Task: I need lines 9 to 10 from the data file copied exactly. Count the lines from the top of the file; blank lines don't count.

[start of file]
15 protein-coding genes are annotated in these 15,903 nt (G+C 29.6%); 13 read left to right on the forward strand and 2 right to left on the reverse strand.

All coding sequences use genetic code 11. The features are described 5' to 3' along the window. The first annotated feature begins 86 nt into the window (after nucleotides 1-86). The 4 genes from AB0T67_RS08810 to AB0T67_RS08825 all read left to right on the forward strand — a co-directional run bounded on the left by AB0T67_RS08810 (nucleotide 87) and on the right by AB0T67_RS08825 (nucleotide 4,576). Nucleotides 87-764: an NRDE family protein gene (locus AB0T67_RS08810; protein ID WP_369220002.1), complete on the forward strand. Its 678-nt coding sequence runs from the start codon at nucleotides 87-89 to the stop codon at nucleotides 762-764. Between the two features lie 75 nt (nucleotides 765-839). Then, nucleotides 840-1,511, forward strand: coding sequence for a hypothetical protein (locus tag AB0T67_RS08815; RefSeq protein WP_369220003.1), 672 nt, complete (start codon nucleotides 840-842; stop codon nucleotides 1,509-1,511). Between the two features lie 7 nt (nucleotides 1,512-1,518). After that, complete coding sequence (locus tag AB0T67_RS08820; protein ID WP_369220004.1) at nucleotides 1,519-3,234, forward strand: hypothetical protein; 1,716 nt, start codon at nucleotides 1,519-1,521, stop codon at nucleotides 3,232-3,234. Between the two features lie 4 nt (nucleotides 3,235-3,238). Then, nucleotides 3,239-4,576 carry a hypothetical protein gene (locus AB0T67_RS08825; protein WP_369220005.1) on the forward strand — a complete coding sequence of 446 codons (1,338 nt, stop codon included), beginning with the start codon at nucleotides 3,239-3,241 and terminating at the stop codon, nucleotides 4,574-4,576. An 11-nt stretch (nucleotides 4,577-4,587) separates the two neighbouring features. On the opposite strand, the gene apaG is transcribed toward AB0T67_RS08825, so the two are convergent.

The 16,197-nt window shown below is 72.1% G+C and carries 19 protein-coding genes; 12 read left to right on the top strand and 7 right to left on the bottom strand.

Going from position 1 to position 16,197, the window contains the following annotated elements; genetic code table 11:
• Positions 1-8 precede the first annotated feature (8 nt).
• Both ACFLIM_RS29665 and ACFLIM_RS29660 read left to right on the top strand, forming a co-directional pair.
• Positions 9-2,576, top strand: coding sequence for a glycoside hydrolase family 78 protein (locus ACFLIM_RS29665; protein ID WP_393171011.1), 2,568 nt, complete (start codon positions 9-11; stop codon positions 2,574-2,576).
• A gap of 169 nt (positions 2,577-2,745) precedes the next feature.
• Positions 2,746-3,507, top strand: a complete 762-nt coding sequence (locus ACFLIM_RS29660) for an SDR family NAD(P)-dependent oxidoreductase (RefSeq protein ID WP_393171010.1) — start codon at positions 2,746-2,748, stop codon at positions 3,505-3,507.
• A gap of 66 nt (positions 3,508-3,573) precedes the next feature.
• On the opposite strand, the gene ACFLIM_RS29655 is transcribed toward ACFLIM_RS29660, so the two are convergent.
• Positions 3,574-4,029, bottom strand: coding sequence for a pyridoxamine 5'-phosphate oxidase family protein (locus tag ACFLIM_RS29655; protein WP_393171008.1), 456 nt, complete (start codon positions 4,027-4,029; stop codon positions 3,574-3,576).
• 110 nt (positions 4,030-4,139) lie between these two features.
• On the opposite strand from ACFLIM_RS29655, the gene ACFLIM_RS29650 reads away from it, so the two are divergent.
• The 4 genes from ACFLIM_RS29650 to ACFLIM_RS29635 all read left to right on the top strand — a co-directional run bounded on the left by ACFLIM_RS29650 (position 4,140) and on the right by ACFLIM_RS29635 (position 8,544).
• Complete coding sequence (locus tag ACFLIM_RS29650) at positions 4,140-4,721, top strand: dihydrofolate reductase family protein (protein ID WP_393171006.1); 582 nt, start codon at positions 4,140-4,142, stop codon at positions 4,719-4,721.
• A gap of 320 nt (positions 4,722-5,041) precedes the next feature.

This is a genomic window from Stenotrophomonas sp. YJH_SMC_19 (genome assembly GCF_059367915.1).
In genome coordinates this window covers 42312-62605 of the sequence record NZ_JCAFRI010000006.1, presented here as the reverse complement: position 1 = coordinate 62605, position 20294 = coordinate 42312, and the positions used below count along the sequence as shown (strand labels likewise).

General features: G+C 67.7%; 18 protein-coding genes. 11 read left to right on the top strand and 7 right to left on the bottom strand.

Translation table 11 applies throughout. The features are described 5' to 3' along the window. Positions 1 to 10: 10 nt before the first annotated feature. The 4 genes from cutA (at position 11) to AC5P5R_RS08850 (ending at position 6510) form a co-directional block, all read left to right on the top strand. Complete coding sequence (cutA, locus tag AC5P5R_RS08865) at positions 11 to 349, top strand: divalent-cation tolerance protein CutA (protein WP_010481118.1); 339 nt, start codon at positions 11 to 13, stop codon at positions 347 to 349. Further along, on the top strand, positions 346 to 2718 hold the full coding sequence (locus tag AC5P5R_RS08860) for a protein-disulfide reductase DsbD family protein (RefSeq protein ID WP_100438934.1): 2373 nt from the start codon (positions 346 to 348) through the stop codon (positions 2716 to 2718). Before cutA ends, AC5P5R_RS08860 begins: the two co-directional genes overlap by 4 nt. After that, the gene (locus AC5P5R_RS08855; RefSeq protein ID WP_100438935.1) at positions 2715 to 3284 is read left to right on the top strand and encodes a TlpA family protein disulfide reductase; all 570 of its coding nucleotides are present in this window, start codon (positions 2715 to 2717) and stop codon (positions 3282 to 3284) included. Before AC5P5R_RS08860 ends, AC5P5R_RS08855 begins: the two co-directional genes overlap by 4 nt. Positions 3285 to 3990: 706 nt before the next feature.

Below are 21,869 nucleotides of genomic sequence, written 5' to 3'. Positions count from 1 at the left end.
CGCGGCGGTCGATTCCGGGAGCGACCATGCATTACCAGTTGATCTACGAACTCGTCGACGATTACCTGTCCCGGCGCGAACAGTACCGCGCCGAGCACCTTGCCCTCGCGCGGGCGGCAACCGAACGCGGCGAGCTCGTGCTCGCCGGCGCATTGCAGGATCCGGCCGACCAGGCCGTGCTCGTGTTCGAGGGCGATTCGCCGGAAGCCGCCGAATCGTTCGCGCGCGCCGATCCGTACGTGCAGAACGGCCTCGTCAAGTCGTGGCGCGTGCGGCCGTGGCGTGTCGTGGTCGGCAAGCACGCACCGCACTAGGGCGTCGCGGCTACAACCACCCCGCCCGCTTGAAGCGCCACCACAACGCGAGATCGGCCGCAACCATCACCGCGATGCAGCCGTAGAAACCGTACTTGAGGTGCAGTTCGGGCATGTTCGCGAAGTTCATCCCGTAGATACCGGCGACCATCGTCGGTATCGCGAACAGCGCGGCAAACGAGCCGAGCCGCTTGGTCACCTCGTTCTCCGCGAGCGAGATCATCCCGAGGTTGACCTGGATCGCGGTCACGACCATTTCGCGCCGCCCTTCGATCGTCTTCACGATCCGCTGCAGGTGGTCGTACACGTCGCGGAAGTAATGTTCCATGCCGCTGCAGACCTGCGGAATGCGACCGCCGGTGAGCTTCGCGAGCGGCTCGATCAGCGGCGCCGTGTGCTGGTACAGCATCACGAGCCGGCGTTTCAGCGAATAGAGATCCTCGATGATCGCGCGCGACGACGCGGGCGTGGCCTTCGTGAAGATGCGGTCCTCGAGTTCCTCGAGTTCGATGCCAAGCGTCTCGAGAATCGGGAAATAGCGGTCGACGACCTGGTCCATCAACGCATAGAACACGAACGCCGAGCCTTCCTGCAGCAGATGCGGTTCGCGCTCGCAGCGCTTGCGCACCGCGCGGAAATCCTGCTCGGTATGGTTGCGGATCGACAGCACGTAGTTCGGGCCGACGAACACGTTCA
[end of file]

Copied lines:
• Positions 2,746-3,507, top strand: a complete 762-nt coding sequence (locus ACFLIM_RS29660) for an SDR family NAD(P)-dependent oxidoreductase (RefSeq protein ID WP_393171010.1) — start codon at positions 2,746-2,748, stop codon at positions 3,505-3,507.
• A gap of 66 nt (positions 3,508-3,573) precedes the next feature.